Rohit Sharma knows when to score big. When he opened for the first time in Tests against South Africa in the first match at Visakhapatnam, he left no doubts about it.
A week ago, when he scored a two-ball duck during the 3-day practice match against the South Africans, Rohit was mocked by a section Indian fans on social media, some even questioning whether he would do any good in the Test series against South Africa. Yet, the support from the team management is understandable. After all, the Mumbaikar, a natural timer of the ball, brings to the game a style and approach that few possess in this Indian team. If one juxtaposes Rohit’s ODI and Test careers on each other, it does not take rocket science to understand
his one-day record (8000-plus runs at an average of 48.52, three double centuries among 27 centuries in total) is way ahead of his Test career.
To put things into perspective, he managed to score only one century in the previous 26 test matches he played. Even though he has taken himself to great heights in his limited-overs career, Rohit’s inefficient display in tests ensured that he has never been able to stake a claim in the side. Therefore, his selection in the Test squad and the subsequent decision to promote him as an opener in the longest format of the game was an experiment from the team management.
It was a gamble that India took as neither of the two regular openers, KL Rahul and Mayank Agarwal, succeeded in
cementing their position. There was a possibility that this gamble would fail. For Rohit too, this new gig was perhaps the last throw of the dice, as a failure would have compelled the selectors to consider younger faces. For instance, Priyank Panchal who struck a fine century against South Africa ‘A’ last month showed that he is ready to play a big role. Bengal’s Abhimanyu Easwaran, who is just 27, has already proved himself to be an organised batsman and has an appetite for scoring some big knocks. Further, Prithvi Shaw’s drug ban might have side lined him, but as his suspension ends in November, he will be back in the reckoning.
Rohit, however, reaffirmed his credentials, just as he has so many times in white-ball cricket. He became the first-ever batsman to score two centuries on debut as a Test opener and shattered a slew of records that came his way.
After a sensational 176 in the first innings, the “Hitman” followed up with another stupendous ton in the second innings. This was his fifth hundred in Tests and with the century in the second innings, he became the second Indian opener after the legendary Sunil Gavaskar to have achieved the feat.
To make things more special, Rohit also tumbled the record for most sixes in a Test as he cleared the fences 13 times, surpassing Pakistan’s Wasim Akram feat of 12 sixes against Zimbabwe in 1996. He also became part of history as he also broke South African great Kepler Wessels’ 47-year-old record to score the largest number of runs (303) in a Test opening the innings for the first time. Wessels scored 208 against Australia on their tour to Down Under in 1982-83.
For Rohit, this feat would do him a world of good in ways more than one. In fact, in the next three years, India would be touring New Zealand, Australia, England, and South Africa. It has certainly helped him answer his critics who, time and again, have commented that they were baffled to know a batsman who can be so successful in the shorter version of the game, but so ordinary in the longest format. His back-to-back centuries are a sign that he might have finally overcome the technical shortcomings that acted as a roadblock over the years. Perhaps sheer self-confidence might have helped him score two big innings in Vizag and justify the selectors’ trust in him.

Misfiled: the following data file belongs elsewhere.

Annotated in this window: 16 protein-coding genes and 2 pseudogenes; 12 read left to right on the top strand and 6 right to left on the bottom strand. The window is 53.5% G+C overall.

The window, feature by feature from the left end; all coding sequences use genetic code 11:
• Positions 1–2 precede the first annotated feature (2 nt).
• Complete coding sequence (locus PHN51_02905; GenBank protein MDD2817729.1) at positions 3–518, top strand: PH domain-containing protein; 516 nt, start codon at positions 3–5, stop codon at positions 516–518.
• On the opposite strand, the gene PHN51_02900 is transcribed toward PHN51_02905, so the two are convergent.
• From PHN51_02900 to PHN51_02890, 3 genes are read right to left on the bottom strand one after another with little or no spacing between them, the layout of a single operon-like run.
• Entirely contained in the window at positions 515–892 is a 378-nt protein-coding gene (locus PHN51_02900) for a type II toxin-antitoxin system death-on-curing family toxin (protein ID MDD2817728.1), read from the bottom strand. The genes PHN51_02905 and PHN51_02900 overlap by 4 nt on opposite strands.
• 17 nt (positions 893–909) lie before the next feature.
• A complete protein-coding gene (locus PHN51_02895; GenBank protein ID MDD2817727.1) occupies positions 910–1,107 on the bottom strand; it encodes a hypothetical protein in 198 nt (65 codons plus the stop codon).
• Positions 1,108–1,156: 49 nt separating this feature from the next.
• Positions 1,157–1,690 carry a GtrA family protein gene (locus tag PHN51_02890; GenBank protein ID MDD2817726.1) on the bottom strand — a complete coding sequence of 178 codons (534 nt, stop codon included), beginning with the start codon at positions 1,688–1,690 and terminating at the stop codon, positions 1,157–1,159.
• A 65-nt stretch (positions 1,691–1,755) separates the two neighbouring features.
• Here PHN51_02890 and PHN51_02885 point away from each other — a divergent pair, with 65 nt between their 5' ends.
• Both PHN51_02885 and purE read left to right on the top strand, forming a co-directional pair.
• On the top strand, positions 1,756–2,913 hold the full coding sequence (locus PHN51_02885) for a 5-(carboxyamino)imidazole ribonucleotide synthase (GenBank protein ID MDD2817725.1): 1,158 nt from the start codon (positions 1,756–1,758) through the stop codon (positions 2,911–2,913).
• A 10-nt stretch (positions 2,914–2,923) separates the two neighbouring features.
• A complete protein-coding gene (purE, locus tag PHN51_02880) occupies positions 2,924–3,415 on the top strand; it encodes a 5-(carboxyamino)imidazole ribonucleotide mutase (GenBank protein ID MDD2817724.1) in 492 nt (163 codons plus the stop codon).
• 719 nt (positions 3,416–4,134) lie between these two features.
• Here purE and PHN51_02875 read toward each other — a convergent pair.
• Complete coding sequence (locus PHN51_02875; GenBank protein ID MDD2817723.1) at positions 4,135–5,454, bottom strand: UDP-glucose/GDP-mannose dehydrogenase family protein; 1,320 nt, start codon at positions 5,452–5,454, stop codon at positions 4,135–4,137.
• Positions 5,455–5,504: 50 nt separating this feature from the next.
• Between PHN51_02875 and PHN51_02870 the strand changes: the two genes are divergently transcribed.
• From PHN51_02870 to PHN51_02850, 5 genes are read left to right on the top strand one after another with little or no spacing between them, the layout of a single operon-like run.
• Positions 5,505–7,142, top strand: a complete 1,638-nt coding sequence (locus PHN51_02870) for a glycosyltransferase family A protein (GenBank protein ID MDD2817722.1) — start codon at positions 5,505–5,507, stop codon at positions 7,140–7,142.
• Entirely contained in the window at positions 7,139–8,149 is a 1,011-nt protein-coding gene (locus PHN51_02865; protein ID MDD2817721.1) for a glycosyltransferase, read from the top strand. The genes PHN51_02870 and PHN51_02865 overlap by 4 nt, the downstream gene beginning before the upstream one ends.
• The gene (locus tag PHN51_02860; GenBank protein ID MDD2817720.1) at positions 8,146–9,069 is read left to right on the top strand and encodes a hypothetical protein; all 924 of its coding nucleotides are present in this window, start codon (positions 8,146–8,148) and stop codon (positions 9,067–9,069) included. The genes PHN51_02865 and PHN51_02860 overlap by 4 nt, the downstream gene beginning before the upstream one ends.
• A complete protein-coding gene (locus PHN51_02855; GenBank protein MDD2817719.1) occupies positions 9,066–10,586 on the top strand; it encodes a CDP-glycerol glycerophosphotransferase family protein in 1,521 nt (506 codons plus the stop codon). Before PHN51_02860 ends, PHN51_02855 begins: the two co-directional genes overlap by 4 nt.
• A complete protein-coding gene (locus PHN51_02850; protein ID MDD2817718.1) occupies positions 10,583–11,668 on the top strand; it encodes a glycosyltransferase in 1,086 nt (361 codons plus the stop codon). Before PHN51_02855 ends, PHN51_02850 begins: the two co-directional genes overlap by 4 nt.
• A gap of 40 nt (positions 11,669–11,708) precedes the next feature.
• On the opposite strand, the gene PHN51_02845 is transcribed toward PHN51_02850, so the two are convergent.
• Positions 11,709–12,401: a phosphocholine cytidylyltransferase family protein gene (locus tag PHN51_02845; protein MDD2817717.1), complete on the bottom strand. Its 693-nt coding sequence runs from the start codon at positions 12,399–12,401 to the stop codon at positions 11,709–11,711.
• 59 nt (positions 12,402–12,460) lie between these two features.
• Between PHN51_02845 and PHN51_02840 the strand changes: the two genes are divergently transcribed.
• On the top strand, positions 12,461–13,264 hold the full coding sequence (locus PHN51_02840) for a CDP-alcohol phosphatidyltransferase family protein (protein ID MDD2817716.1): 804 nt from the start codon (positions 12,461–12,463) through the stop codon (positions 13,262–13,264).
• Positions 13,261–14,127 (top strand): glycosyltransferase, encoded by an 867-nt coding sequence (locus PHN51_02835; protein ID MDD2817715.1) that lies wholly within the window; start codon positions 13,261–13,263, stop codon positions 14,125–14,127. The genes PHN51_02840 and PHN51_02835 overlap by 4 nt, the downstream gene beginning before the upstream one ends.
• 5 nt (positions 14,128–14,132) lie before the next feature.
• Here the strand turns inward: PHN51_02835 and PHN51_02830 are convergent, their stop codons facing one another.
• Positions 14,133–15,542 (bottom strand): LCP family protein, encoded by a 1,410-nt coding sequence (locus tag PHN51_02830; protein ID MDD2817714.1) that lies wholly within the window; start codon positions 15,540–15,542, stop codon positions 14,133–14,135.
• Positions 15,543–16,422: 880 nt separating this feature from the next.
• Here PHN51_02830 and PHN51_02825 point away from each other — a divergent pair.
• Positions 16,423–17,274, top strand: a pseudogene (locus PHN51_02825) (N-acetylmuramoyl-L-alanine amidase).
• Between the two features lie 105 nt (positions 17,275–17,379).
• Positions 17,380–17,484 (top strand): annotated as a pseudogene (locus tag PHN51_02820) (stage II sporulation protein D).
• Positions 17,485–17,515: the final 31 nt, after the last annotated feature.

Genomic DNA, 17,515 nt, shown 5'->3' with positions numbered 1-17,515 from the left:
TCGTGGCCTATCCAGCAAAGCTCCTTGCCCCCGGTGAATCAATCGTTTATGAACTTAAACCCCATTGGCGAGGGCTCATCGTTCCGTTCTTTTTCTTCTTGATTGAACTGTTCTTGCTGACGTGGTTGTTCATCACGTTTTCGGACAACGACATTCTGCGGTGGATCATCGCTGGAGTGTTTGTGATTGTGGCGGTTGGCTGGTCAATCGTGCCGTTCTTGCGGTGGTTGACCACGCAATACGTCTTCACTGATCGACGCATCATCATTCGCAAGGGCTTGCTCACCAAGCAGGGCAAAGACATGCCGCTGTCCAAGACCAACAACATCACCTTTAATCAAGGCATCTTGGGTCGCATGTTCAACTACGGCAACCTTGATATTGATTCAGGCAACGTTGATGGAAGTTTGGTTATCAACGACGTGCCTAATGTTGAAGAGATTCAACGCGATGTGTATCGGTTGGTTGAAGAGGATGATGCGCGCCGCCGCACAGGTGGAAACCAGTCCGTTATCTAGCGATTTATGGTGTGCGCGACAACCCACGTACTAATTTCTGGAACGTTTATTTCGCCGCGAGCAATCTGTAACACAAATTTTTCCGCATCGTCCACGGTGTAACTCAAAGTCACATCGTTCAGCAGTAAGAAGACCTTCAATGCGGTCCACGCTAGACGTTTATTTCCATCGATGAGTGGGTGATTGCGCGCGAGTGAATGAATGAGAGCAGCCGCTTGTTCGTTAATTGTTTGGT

It is also important to mention that while he has been extremely good in the whites for India at home, averaging over 90 in his last six innings, he averages a paltry 26 in 18 tests abroad with the highest score of just 79 in 33 innings. The stylish right-hander knows that he will be put under a stern test in two different bowling conditions – fast and bouncy deliveries bowled into the ribs in Australia and South Africa, and the swinging conditions in England and New Zealand. So, he would need to be extremely consistent to be an automatic choice in the Test side as an opener.
It is also quite evident that India would settle with Rohit Sharma as an opener for quite some time after his magnificent display. The fierce display of batting from him in the first Test has shown that the gamble which the team management decided to take has been partly paid-off, if not completely.
Rohit has, perhaps, salvaged a career in red-ball cricket that, even a year ago, looked so unfulfilling and disappointing, especially when he has earned the moniker “Hitman” for his exploits in countless short innings.
If one of the most famous decisions in Indian cricket is recalled, former captain Sourav Ganguly was once equally confused on where to fit Virender Sehwag as a player in the Test side. It didn’t take long for Sehwag to arguably become the greatest Indian opener of all time when he was asked to open by the team management. Only time will tell whether Kohli’s decision to promote Rohit as an opener would help him re-write the book just like Sehwag did.
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